Graphic Novels have not always been as prevalent in the mainstream. The first graphic novels seem to have become a part of the comic word during the late 1980’s but did not become a subsection in mainstream bookstores until 2001. Same can be said for Manga which did not become prevalent in the United States until mid-way through the 90’s and a section in mainstream bookstores until the 2000’s as well. So it begs the question, can either of these be considered “real books”?
During my teen years I could never write off a graphic novel or manga as a finished book for my reading classes. Most often I was told that they were 20% actual writing and 80% drawings, it didn’t count towards my expansion of reading knowledge.
But what makes a book a book? Is it the length of the written aspect or technical terms we learned (dialogue, plot, characterization, metaphor, motif, theme, etc)?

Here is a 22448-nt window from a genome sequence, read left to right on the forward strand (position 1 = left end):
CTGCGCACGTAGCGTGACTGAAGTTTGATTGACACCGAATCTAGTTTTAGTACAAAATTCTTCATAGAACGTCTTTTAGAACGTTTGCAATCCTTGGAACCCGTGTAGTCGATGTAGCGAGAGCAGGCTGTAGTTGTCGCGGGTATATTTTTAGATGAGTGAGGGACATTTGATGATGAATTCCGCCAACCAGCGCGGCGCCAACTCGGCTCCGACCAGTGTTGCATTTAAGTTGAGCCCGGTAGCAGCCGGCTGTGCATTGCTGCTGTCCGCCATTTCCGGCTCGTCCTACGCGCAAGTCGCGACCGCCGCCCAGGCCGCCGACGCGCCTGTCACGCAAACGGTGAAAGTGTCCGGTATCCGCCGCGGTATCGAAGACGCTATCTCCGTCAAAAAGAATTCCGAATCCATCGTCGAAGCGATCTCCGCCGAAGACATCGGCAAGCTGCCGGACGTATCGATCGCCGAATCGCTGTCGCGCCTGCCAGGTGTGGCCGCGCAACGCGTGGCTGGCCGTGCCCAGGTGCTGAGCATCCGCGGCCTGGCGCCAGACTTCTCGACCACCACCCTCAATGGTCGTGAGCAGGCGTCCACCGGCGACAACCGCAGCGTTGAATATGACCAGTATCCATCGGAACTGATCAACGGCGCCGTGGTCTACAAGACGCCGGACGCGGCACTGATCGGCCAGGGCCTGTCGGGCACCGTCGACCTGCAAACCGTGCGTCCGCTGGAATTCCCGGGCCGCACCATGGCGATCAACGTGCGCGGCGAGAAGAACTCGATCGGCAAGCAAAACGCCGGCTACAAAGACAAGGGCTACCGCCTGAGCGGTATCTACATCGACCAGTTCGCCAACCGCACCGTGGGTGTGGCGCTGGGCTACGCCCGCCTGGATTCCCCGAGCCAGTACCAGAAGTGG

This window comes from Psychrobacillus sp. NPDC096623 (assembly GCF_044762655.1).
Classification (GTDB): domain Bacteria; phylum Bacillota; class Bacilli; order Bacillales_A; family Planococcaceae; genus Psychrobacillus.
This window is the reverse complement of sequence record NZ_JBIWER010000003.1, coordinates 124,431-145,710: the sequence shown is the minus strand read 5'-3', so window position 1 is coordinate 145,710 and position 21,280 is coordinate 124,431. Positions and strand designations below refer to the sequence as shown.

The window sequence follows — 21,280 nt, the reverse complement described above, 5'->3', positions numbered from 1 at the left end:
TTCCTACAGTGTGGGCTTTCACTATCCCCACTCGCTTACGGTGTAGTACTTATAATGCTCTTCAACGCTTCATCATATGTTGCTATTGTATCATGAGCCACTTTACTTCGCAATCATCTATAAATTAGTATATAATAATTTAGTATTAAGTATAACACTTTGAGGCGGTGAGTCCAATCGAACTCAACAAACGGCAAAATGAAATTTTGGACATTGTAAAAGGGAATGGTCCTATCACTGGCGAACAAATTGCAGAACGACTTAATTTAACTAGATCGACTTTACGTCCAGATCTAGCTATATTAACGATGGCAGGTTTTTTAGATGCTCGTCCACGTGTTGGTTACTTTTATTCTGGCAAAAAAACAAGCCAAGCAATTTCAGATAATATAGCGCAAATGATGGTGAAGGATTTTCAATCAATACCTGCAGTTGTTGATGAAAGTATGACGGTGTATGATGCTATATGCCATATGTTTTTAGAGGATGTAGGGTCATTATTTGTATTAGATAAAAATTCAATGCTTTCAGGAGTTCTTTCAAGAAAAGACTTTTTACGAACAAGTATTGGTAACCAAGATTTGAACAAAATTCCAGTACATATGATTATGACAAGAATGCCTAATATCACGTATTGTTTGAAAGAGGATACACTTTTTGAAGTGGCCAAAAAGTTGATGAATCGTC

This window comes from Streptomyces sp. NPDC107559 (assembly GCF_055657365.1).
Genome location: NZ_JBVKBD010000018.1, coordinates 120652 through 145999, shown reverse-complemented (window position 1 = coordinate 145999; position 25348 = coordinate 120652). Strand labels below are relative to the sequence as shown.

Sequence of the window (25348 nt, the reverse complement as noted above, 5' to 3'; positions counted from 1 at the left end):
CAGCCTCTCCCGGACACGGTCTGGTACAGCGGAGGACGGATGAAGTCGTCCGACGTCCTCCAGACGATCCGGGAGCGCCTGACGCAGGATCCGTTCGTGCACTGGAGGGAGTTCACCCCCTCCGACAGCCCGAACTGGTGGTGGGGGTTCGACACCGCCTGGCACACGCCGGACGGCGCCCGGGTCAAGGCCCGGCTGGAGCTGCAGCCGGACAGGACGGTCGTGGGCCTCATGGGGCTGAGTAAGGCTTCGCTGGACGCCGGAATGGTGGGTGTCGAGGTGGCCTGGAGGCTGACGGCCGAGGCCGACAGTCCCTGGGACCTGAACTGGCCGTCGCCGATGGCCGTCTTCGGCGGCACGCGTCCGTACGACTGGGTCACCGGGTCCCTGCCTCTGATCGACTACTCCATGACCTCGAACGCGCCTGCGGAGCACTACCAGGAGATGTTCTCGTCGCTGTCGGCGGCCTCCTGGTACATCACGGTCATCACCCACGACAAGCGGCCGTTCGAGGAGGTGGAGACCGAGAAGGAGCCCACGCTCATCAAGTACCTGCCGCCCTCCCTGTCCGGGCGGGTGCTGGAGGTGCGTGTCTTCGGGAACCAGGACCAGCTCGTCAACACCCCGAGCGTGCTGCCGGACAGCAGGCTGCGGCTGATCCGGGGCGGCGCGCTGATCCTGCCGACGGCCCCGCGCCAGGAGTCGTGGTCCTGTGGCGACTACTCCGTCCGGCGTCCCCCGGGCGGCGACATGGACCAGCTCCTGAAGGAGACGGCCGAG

How would you describe a children’s book? A book mostly composed of colorful pictures with very little written words. These are considered without a real discussion that these are books albeit specifically for those who have a young reading level. If that is the next issue with graphic novels is that the reader’s are often older and should be reading something more word dens. If this is why graphic novels cannot be considered books, why do we put so much pressure on others and ourselves to read things more suited to our age?
In the end, it should be left up to the reader. If they don’t want to consider graphic novels “real books” that is up to them as long as they understand why they think that. As for every one else, well, go ahead and be a grumpy adult about it.